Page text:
Bridge City Cardinals pulled out a heart-stopping 21-14 victory over the South Park Greenies. After a scoreless deadlock in the first half, quarterback Richard Slayton and running back Toney Mulhollan provided over 100 yards rushing. Safety Gary Worster came up with the big defensive plays, which halted the Greenies on several occasions. Bridge City now 2-0 in district will face Silsbee also 2-0. *****Stark shut down West Orange 12-0 in the first half. Craig Couvillion threw two touchdown passes to Mark Bonnin. West Orange Chief tailback Lorrance Wills ignited a second half comeback tying the game 12-12. In the fourth quarter Couvillion threw a 43-yard touchdown pass to Wendell Rhodes. Late in the game Couvillion threw his fourth touchdown pass to Reggie Kelly for a 27-12 Tiger win. *****Jasper’s Oliver Hadnot went over, around and through the Little Cypress-Mauriceville defense for a total of 260 yards rushing to beat the Bears 41-28. Next week B.C. visits Hadnot in Jasper. *****While river fishing, C.A. and Darlene Burgess mopped up on bass in a blackwater slough. They used humpback rebels to take their limit of sigh running from 2.5 pounds to 4.5 pounds. (Editor’s note: I wonder is bass fishermen still use humpback rebels for bass? I haven’t read anything about that bait from either Dickie Colburn or Chuck Uzzle.)*****Speaking of fishing, Richard Corder and David Taylor won the Orange County Bass Club tournament with 31 pounds. They caught the fish in seven to ten feet of water. Both say that the new “Worm Oil” by Mann Bait made a big difference. (Editor’s note: What became of “Worm Oil,” is it no longer used? *****Other team winners were Harold Whitton and Sammie Miles, 21 pounds, eight ounces. Troy Woodall, with no partner, caught 17 pounds, one ounce. Tom and Mike Humphrey, 16 pounds, 10 ounces. Big Bass Richard Corder, six pounds, seven ounces. *** Dan Morrow won the Stateline Bass Club tourney with 20 pounds, four ounces. Freddy Harvey, 13 pounds, one ounce, Pat Morrow, 10 pounds, 10 ounces. Big Bass Leddy Harvey, four pounds, five ounces. *****Former Charlie Sprott’s Barbecue, at 92 Orange Ave., is under new management. Longtime Charlie employee Allene Stratton bought the business. *****On Oct. 15, pharmacist Carl Thibodeaux will turn 30 years old. (Editor’s note: I remember when Carl celebrated that birthday. Since then he has been mayor of West Orange and is the longest serving county judge in Orange County history. Last year, his birthday was celebrated with a roast sponsored by the Bridge City Chamber.) *****Capt. William Bailey USAF, Kessler Air Force Base, announced that Tracy Addison has been placed on the academic honor roll. Less then ten percent ever make this status.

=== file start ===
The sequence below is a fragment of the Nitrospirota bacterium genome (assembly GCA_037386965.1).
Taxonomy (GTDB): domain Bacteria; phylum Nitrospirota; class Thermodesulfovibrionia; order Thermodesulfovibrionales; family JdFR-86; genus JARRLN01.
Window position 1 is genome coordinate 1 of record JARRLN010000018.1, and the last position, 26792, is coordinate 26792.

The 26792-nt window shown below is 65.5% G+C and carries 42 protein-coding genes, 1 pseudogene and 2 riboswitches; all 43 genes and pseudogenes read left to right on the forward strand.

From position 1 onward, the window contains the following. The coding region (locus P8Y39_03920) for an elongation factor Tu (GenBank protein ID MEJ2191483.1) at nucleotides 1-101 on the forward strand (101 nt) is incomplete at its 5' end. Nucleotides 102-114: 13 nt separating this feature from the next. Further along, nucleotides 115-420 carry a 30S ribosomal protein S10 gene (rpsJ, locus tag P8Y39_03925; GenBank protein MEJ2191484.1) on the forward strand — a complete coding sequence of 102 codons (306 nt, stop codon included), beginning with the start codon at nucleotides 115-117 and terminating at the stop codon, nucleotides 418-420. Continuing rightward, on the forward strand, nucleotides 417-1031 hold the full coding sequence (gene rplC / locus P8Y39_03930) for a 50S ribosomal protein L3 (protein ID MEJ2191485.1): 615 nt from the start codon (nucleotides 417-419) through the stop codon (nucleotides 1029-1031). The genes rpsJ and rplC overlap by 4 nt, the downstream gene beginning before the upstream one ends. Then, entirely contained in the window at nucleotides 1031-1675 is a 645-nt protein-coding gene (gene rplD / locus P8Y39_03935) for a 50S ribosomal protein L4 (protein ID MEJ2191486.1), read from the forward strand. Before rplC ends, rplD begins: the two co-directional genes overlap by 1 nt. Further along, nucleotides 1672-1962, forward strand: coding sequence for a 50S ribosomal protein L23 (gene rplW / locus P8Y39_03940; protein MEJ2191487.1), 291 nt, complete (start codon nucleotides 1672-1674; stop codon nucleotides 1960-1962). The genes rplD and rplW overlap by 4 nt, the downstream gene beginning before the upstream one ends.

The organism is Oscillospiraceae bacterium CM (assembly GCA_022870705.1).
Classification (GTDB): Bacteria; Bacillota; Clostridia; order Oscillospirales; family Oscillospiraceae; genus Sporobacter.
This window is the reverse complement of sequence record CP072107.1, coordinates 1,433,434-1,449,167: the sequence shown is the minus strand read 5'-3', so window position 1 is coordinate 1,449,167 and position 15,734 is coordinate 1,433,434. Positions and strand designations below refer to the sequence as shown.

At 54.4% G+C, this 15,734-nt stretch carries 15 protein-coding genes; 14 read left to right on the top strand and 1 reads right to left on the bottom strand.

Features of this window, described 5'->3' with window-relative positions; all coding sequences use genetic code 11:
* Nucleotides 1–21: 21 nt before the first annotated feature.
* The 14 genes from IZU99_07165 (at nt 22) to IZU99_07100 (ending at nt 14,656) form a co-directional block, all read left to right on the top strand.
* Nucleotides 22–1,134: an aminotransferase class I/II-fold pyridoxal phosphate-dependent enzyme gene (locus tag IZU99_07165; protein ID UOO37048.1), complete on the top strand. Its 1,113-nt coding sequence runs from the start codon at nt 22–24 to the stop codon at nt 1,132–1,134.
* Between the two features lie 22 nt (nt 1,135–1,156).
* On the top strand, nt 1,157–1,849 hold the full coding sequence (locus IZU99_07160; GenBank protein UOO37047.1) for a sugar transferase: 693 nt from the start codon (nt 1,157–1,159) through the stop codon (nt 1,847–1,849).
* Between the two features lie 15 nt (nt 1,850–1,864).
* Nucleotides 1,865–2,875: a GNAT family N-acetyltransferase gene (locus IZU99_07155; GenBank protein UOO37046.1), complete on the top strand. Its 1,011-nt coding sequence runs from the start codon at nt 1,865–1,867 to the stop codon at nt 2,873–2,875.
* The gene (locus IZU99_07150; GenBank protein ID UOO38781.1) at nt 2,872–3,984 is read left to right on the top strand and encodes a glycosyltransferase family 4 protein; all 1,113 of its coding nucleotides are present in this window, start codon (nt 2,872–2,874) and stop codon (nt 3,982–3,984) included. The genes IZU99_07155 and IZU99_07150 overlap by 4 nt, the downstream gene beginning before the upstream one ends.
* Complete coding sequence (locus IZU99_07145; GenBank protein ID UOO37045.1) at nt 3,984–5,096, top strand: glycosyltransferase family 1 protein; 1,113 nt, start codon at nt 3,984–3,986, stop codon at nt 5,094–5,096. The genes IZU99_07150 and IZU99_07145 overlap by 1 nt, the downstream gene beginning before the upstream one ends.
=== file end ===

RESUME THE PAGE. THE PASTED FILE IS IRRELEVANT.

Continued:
Point of interest: B.L. Thompson, on trial for robbery with a firearm, was given 35 years in prison. He was granted a separate trial from Clyde Dawson for his part in the murder of police chief Johnny Godwin. Dawson received a life sentence for the killing. (Editor’s note: I had always wondered what punishment Dawson had received for killing the police chief. Life back then was 25 years. I don’t know how long he served of that time. Maybe I can find out.)
Fifty-six years ago, on Feb. 1954, Howard Morse, a resident of Bridge City, bought Neches Supermarket in Bridge City. Morse in announcing the purchase stated that the name of the store has been changed to “Howard’s Food Lane.” Morse had connections with Cliff’s Drive Inn and Grocery on Green Ave. in Orange. Prior to the purchase, Morse had been employed for 12 years by the Texas Laundry and is well known in this area. The meat department will be under the management of Marshall Wingate. Marshall is one of the Wingate brothers of Orange. Other brothers in the meat business are Roy, Cecil, Nick and Lance. (Editor’s note: If I remember correctly, the store was located on the corner of Texas Ave. and Roundbunch, where the present Exxon Mobile is.) Back then the Wingate Brothers were heavily involved in the meat business in the area. Howard went on to own “Howard’s Big Red Pantry” on the corner of Texas Ave. and Roberts. The store later burned to the ground, was rebuilt and is now used as a church. Howard went on to acquire a chain of convenience stores. He is now retired, lives in Vidor and is on the board of Bridge City Bank, where he has served for the past 30 or so years.